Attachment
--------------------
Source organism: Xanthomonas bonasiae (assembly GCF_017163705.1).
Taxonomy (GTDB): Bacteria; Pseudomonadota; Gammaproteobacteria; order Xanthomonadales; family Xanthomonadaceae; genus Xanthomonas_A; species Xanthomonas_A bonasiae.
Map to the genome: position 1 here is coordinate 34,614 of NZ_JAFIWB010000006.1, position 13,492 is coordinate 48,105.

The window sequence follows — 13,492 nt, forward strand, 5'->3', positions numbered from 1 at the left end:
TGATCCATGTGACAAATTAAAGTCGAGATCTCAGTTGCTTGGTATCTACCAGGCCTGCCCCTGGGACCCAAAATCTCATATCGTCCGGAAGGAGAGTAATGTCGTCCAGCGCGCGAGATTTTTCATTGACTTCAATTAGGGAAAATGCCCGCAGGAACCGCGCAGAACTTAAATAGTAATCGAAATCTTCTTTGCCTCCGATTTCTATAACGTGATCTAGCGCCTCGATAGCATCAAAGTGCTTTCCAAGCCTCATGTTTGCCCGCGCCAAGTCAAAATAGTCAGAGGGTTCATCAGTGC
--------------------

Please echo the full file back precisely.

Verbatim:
Source organism: Xanthomonas bonasiae (assembly GCF_017163705.1).
Taxonomy (GTDB): Bacteria; Pseudomonadota; Gammaproteobacteria; order Xanthomonadales; family Xanthomonadaceae; genus Xanthomonas_A; species Xanthomonas_A bonasiae.
Map to the genome: position 1 here is coordinate 34,614 of NZ_JAFIWB010000006.1, position 13,492 is coordinate 48,105.

The window sequence follows — 13,492 nt, forward strand, 5'->3', positions numbered from 1 at the left end:
TGATCCATGTGACAAATTAAAGTCGAGATCTCAGTTGCTTGGTATCTACCAGGCCTGCCCCTGGGACCCAAAATCTCATATCGTCCGGAAGGAGAGTAATGTCGTCCAGCGCGCGAGATTTTTCATTGACTTCAATTAGGGAAAATGCCCGCAGGAACCGCGCAGAACTTAAATAGTAATCGAAATCTTCTTTGCCTCCGATTTCTATAACGTGATCTAGCGCCTCGATAGCATCAAAGTGCTTTCCAAGCCTCATGTTTGCCCGCGCCAAGTCAAAATAGTCAGAGGGTTCATCAGTGC